For those of us in the Northern hemisphere, today is the day with the longest night. So it's only natural that we would be looking for the sun in our field of view for what's left of the daylight. Here is a way to do so automatically:

Estimating Natural Illumination from a Single Outdoor Image by Jean-François Lalonde, Alexei A. Efros and Srinivasa G. Narasimhan. The abstract reads:

Given a single outdoor image, we present a method for estimating the likely illumination conditions of the scene. In particular, we compute the probability distribution over the sun position and visibility. The method relies on a combination of weak cues that can be extracted from different portions of the image: the sky, the vertical surfaces, the ground, and the convex objects in the image. While no single cue can reliably estimate illumination by itself, each one can reinforce the others to yield a more robust estimate. This is combined with a data-driven prior computed over a dataset of 6 million photos. We present quantitative results on a webcam dataset with annotated sun positions, as well as quantitative and qualitative results on consumer-grade photographs downloaded from Internet. Based on the estimated illumination, we show how to realistically insert synthetic 3-D objects into the scene, and how to transfer appearance across images while keeping the illumination consistent.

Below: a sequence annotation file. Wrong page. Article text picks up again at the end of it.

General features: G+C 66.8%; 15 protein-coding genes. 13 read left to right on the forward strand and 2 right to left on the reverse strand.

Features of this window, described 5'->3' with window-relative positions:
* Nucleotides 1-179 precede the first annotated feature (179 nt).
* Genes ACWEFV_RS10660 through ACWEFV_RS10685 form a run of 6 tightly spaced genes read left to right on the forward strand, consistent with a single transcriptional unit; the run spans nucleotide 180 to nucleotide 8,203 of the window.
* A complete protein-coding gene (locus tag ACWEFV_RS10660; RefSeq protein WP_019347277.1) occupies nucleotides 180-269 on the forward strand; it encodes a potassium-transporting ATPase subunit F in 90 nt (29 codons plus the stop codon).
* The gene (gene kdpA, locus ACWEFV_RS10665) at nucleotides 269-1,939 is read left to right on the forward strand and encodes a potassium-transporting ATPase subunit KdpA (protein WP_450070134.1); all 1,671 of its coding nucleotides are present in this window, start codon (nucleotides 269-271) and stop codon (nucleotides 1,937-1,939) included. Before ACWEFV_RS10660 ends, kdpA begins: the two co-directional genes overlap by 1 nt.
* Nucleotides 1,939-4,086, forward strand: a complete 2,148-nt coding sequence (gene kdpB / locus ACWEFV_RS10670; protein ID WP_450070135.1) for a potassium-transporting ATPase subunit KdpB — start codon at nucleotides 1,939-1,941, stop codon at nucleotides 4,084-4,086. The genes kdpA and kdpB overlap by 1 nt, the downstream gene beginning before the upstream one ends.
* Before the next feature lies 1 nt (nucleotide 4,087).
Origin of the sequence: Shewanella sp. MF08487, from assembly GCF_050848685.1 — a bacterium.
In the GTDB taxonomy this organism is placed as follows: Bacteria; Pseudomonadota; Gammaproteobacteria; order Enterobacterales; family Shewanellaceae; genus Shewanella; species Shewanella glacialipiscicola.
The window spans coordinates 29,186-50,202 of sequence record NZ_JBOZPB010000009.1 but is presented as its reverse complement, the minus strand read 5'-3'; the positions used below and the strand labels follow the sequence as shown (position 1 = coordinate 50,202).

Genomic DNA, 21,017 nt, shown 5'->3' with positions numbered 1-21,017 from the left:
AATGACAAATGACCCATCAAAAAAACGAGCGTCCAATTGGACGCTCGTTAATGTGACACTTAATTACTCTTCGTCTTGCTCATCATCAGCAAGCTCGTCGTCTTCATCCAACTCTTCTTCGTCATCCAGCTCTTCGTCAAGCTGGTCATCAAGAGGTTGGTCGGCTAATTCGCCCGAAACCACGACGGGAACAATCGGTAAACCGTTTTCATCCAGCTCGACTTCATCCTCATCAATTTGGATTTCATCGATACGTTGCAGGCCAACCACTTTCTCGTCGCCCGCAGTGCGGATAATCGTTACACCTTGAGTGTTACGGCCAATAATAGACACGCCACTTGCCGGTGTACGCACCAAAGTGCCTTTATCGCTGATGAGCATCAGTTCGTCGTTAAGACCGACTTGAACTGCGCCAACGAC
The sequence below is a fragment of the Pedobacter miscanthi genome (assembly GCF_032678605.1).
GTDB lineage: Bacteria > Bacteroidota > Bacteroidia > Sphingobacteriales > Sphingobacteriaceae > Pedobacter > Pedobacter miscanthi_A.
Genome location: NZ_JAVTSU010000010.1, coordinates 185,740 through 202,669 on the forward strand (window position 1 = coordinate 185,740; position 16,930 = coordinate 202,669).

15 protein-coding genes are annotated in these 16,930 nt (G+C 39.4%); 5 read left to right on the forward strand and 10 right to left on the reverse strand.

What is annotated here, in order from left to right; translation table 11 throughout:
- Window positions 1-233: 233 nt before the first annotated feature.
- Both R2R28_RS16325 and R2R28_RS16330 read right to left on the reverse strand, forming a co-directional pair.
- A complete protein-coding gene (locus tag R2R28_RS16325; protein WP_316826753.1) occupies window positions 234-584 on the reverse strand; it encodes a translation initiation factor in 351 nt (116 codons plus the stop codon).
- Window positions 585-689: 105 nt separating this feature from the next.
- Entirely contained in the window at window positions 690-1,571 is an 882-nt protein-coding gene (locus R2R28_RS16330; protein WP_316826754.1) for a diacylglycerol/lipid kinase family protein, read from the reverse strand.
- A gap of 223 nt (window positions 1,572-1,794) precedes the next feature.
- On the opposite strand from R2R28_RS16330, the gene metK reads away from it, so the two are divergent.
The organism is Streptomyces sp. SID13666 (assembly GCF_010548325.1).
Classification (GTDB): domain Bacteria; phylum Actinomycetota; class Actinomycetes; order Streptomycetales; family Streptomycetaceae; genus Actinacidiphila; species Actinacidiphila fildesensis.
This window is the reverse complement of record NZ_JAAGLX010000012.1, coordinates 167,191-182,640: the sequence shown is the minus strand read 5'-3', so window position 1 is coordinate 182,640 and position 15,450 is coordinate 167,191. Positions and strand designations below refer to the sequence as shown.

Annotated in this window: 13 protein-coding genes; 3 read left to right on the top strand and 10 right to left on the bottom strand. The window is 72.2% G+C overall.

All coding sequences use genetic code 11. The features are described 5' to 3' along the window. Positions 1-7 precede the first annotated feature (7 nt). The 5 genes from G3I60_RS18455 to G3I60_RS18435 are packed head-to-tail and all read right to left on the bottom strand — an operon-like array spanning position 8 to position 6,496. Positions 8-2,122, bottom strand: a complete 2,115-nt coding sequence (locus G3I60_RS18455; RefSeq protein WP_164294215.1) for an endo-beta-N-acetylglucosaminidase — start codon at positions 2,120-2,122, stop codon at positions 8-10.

The attendant code is on the web page of the project.

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